Thursday, September 18, 2014

Birding Frontiers Challenge Series........ Autumn.

This is the first in a series that I hope just goes on and on!!   As the assertion on the rear cover of the book states

"We live in a new era of discovery"

              

I'm not going to indulge in a blow by blow account dealing with presentation style, detailed content and so forth and all the accompanying detail which usually comprises a "review".  Simply put, this is a very professionally produced publication with excellent illustrations by Ray Scally, wonderful photographs and clear accompanying text.  It's also, quite uniquely in many ways, a "team effort" as Martin Garner generously explains.  The 18 chapters deal with groups or pairs of species which can , in themselves, pose tricky ID challenges. The book addresses each in turn in a systematic, clear way using a combination of photographs, illustrations and descriptive text , all presented to a high level of quality.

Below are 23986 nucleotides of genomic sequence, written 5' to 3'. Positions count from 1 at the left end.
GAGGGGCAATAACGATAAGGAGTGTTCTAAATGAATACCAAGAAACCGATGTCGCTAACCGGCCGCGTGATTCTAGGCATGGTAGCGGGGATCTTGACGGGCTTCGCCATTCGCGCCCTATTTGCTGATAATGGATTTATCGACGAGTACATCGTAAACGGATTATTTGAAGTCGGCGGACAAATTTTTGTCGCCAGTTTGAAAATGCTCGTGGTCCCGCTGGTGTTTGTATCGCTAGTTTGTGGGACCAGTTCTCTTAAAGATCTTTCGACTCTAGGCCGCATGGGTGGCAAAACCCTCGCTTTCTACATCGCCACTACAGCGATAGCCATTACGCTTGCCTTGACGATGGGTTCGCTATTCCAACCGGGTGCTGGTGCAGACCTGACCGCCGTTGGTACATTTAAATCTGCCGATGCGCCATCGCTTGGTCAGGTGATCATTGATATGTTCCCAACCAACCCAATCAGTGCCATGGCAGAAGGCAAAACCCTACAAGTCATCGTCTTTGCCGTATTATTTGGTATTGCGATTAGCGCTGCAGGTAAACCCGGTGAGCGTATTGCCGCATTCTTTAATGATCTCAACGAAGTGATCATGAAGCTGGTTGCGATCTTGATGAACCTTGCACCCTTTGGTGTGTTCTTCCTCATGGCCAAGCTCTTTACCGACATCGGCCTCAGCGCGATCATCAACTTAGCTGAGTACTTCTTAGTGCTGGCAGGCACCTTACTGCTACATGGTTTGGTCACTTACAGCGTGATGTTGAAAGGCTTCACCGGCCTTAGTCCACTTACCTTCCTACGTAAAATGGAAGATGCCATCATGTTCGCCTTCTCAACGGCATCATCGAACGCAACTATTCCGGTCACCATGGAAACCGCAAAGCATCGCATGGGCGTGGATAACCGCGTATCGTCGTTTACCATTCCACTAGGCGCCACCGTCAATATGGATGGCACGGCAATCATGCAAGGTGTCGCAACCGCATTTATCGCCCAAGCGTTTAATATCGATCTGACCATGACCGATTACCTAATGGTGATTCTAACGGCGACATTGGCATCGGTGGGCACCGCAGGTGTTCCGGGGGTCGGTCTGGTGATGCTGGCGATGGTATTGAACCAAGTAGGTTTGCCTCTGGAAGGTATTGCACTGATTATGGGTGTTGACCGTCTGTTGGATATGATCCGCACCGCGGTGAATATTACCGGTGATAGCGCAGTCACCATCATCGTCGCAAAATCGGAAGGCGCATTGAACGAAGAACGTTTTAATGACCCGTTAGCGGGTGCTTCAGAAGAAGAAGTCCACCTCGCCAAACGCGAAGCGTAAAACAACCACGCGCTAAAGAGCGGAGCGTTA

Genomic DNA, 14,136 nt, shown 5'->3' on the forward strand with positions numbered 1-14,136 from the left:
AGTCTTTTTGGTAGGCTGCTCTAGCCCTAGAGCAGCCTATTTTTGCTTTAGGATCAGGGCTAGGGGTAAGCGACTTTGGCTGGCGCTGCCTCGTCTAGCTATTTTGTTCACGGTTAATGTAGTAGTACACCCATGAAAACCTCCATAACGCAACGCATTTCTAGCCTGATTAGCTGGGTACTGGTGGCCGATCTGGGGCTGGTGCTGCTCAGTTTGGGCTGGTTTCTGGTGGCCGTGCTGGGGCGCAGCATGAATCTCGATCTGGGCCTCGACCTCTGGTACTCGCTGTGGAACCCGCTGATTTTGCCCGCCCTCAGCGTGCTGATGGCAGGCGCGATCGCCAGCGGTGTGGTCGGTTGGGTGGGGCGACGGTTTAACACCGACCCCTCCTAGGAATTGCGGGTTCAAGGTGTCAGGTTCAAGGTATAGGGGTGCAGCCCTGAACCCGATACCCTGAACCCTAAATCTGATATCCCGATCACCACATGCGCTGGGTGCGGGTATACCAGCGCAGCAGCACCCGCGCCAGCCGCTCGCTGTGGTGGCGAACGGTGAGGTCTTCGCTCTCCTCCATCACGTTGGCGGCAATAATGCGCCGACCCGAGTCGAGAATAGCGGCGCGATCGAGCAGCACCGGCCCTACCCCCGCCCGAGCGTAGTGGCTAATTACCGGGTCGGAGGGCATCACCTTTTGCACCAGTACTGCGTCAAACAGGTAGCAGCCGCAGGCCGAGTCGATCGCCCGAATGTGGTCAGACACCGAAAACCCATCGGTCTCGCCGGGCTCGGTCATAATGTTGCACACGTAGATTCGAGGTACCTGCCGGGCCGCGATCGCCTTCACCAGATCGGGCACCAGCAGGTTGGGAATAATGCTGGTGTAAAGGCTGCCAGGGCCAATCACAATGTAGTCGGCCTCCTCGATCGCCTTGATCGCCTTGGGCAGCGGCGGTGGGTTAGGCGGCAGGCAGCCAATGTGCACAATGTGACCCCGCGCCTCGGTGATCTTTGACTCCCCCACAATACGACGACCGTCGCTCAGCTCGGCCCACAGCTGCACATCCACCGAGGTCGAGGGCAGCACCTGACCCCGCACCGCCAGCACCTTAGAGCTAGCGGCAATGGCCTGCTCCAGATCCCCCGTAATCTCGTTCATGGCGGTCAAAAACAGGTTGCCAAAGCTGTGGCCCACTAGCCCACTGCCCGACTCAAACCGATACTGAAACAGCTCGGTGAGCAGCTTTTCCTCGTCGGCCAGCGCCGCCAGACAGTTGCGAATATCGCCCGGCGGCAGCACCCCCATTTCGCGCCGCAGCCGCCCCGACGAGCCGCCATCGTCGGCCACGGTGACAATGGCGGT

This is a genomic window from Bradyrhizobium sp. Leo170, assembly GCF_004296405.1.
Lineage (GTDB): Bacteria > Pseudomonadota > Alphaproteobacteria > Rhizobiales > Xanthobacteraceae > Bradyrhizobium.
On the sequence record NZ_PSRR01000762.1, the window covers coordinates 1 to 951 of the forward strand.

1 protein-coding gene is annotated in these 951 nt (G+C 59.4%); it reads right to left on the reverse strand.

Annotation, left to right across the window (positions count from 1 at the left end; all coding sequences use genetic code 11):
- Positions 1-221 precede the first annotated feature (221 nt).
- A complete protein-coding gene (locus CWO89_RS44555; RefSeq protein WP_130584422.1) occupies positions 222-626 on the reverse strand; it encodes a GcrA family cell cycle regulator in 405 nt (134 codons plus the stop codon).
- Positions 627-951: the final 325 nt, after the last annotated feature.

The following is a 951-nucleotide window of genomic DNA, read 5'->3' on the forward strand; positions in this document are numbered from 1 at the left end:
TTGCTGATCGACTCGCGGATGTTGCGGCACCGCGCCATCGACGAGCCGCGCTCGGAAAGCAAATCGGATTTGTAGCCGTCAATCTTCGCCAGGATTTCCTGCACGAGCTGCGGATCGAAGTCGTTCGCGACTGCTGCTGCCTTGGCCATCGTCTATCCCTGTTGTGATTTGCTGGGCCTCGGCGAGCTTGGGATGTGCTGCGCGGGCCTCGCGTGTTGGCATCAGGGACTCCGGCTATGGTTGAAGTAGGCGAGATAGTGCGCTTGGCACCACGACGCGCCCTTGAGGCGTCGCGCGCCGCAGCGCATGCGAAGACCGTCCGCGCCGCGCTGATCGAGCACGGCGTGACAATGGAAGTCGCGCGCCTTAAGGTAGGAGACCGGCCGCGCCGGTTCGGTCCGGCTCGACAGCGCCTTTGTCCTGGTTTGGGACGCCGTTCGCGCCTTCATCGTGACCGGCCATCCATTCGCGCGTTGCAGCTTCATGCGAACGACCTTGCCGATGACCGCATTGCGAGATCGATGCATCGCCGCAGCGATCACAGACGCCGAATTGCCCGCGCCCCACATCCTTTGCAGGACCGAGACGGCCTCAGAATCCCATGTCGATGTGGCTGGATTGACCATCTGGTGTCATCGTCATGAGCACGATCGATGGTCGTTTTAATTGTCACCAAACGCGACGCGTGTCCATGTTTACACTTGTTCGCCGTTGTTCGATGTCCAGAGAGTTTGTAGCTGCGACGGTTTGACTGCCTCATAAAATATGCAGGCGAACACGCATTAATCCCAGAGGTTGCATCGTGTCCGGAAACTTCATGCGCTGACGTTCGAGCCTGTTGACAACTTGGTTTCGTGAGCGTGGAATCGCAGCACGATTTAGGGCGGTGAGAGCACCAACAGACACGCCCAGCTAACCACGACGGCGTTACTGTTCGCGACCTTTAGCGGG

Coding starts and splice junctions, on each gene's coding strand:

Now, that's it!    I shall say no more other than that all birders should have a copy  ( see www.birdingfrontiers.com ). If you can't read through this at first and subsequent sittings and not learn something ( in fact, quite a lot ) I'd be very,very surprised. It's that good, order it today!!

Just to emphasize a point, two actually, as the following in no way detracts from the joy of reading this book , its quality or information.  It simply serves to show how much we are at the cutting edge of change, and in an era of discovery, and how things are, quite actively, open to interpretation.  Having absorbed the various details in Martin Garner's book about Cabot's Tern I then discovered that in the book I'd just written about previously